All EAGLES students complete job training, with options for industry-recognized credentials in the Advanced Program that include Southeastern Onsite OSHA training, which equips students with vital safety and operational skills. While this means EAGLES are prepared for a wide range of jobs, the program does try to match them to employers based on their interests, strengths and references while also considering their needs.

One of the main goals of the program is to ensure EAGLES can grow from their campus employment and work training to maintain their own jobs after graduating.
“We strive to match our EAGLES’ interests with suitable on-campus or off-campus job opportunities,” Patten said. “For instance, sports enthusiasts often have the chance to work with Auburn Athletics, aligning their passion with practical job experience. This approach not only enhances job satisfaction but also fosters a deeper engagement in their roles.”

One of the main goals of the program is to ensure EAGLES can grow from their campus employment and work training to maintain their own jobs after graduating. They begin exploring job opportunities before graduation, and EAGLES staff provide guidance and support in job placement, promoting a smooth transition from campus to the workforce through the S.O.A.R. planning process (Supports and Opportunities Accessible in the Real world) and during the “Becoming an EAGLES Alumni” course offered in the last semester before graduation.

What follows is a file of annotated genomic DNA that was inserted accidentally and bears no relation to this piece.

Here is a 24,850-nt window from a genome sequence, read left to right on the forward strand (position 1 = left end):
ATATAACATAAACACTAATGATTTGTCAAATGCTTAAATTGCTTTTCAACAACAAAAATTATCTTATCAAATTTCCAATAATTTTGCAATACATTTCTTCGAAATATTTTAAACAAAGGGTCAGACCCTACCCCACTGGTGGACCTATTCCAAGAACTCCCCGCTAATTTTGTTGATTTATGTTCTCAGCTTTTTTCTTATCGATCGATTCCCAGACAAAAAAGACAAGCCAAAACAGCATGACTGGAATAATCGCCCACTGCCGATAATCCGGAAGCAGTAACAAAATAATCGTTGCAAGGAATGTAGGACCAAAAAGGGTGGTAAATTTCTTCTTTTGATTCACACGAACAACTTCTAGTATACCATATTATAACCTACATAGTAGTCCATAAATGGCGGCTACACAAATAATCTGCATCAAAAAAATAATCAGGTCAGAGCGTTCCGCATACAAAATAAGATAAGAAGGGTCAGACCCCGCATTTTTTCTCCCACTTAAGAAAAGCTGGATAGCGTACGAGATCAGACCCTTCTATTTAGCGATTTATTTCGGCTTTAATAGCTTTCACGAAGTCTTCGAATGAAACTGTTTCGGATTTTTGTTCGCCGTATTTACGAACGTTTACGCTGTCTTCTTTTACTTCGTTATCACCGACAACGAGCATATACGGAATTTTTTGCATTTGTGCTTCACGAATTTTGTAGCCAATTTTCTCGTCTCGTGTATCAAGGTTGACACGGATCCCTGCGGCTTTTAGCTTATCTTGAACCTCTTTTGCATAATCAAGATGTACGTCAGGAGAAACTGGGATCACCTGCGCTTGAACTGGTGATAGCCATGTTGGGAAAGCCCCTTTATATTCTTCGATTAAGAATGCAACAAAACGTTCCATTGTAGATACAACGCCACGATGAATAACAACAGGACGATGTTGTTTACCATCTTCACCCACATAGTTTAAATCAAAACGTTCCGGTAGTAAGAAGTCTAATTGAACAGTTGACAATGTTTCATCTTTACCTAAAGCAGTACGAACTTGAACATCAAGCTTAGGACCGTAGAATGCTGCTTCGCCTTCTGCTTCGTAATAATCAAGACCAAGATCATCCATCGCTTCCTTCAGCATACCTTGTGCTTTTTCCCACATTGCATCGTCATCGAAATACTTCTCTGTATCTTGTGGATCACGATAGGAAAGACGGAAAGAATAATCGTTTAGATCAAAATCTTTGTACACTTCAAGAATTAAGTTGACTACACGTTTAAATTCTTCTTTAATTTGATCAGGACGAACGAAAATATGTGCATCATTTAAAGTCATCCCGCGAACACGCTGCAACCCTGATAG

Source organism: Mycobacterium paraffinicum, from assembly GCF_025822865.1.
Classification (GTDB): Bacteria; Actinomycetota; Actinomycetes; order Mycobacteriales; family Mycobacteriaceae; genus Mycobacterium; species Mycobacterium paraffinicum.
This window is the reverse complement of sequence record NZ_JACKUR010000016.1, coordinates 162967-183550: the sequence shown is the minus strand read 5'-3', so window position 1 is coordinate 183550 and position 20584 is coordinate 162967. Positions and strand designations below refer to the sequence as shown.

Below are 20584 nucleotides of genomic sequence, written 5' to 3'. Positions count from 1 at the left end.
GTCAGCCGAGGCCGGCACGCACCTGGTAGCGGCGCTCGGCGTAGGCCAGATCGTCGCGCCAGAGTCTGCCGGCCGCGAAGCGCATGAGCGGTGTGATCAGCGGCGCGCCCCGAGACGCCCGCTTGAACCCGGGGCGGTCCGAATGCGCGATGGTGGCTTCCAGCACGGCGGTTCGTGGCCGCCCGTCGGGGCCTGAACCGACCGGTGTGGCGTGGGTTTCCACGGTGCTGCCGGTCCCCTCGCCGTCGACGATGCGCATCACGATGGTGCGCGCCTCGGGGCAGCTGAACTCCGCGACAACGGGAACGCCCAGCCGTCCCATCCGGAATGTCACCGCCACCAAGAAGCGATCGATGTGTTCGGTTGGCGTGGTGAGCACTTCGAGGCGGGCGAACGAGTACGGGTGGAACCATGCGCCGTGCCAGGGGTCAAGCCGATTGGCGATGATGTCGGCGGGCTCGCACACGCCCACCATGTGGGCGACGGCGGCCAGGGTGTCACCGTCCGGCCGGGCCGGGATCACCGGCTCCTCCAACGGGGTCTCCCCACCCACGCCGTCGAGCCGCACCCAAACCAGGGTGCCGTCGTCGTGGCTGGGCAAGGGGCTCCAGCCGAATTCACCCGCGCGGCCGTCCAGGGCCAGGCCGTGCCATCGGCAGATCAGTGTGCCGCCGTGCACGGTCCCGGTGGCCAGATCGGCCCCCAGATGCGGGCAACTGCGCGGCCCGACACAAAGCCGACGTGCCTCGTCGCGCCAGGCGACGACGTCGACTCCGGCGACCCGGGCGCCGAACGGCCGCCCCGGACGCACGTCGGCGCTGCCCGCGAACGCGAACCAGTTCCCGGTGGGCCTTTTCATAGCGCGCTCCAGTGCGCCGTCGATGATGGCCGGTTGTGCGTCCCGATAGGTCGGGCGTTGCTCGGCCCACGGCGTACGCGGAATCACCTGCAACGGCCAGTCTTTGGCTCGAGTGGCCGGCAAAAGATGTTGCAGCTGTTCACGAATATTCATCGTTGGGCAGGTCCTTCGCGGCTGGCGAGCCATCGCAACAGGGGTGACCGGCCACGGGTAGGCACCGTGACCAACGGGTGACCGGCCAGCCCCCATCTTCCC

It’s clear these programs are paying off because EAGLES alumni have had a great deal of success in securing fulfilling jobs. Sean Patrick, a 2021 graduate, lives in Canton, Georgia, and works at Publix. Bradley and Anna, both graduates of the advanced program in 2022, hold jobs at Bitty & Beau’s Coffee in downtown Auburn and are living in the Auburn community. Their classmate Josh works full-time at the Auburn University Hotel and Dixon Conference Center, and Quin, who graduated last year, works part-time at Dick’s Sporting Goods. Both Josh and Quin also live independently in Auburn.

Elizabeth is a 2023 graduate of the advanced program who currently works part-time at Auburn Early Education Center as an afterschool teacher, where she helps children with homework and is a buddy to a child with special needs. She lives independently in her own apartment and remains in touch with Madelyn, one of the WINGS, and several EAGLES, including Grace and Rosa. Since graduating, she has learned that keeping the same daily schedule helps her stay on track.

“I have a schedule I stick with every day,” she said. “I usually eat breakfast at my apartment, then I go work out in the workout room in my building. Work is from 2 to 5:30 p.m. I am living in an apartment by myself and cooking frozen meals like ravioli and mac n’ cheese in my microwave.”

Another EAGLES grad who is living independently is Kyle, who graduated from the advanced program in 2023. He worked for Auburn Athletics as a student and now works at Staks Pancake Kitchen in downtown Auburn. He is glad to have learned money management and time management in the EAGLES program, so he doesn’t forget the plans he’s made.

“When I ask my friends to hang out, I put it on my white board,” he said.

After graduation, EAGLES staff members do an official check-in with each alumnus at the 30-, 60- and 90-day marks after graduation and then again at six and 12 months. But the staff is more than happy to hear updates from their graduates in between or after those points.

“Learning about our graduates thriving independently and embracing new job opportunities is incredibly fulfilling and a testament to the success of our program,” Patten said.